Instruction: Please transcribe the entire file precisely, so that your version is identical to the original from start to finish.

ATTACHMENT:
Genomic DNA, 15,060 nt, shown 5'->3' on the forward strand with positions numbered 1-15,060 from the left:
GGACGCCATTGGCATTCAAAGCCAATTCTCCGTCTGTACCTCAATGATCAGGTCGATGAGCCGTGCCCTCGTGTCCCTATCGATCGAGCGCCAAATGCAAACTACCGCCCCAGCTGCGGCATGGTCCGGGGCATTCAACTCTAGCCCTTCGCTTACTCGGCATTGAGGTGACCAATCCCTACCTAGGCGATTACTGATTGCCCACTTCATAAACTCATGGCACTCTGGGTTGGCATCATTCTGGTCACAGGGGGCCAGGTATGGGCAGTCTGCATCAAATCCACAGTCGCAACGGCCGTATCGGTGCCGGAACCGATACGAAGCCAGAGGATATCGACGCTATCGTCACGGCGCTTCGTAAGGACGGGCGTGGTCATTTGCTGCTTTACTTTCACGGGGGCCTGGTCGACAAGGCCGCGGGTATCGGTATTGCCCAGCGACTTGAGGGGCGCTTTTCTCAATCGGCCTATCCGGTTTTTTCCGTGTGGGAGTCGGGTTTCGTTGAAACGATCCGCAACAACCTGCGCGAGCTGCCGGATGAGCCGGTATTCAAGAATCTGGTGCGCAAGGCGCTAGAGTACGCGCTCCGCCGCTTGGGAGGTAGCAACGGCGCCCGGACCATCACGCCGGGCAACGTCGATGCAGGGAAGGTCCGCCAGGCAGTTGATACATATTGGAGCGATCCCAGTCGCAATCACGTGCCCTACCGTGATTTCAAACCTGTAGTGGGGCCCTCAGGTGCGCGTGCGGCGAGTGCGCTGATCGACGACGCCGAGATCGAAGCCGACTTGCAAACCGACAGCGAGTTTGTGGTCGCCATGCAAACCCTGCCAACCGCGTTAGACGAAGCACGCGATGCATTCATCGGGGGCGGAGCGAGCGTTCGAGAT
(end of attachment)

Genomic DNA, 15,060 nt, shown 5'->3' on the forward strand with positions numbered 1-15,060 from the left:
GGACGCCATTGGCATTCAAAGCCAATTCTCCGTCTGTACCTCAATGATCAGGTCGATGAGCCGTGCCCTCGTGTCCCTATCGATCGAGCGCCAAATGCAAACTACCGCCCCAGCTGCGGCATGGTCCGGGGCATTCAACTCTAGCCCTTCGCTTACTCGGCATTGAGGTGACCAATCCCTACCTAGGCGATTACTGATTGCCCACTTCATAAACTCATGGCACTCTGGGTTGGCATCATTCTGGTCACAGGGGGCCAGGTATGGGCAGTCTGCATCAAATCCACAGTCGCAACGGCCGTATCGGTGCCGGAACCGATACGAAGCCAGAGGATATCGACGCTATCGTCACGGCGCTTCGTAAGGACGGGCGTGGTCATTTGCTGCTTTACTTTCACGGGGGCCTGGTCGACAAGGCCGCGGGTATCGGTATTGCCCAGCGACTTGAGGGGCGCTTTTCTCAATCGGCCTATCCGGTTTTTTCCGTGTGGGAGTCGGGTTTCGTTGAAACGATCCGCAACAACCTGCGCGAGCTGCCGGATGAGCCGGTATTCAAGAATCTGGTGCGCAAGGCGCTAGAGTACGCGCTCCGCCGCTTGGGAGGTAGCAACGGCGCCCGGACCATCACGCCGGGCAACGTCGATGCAGGGAAGGTCCGCCAGGCAGTTGATACATATTGGAGCGATCCCAGTCGCAATCACGTGCCCTACCGTGATTTCAAACCTGTAGTGGGGCCCTCAGGTGCGCGTGCGGCGAGTGCGCTGATCGACGACGCCGAGATCGAAGCCGACTTGCAAACCGACAGCGAGTTTGTGGTCGCCATGCAAACCCTGCCAACCGCGTTAGACGAAGCACGCGATGCATTCATCGGGGGCGGAGCGAGCGTTCGAGAT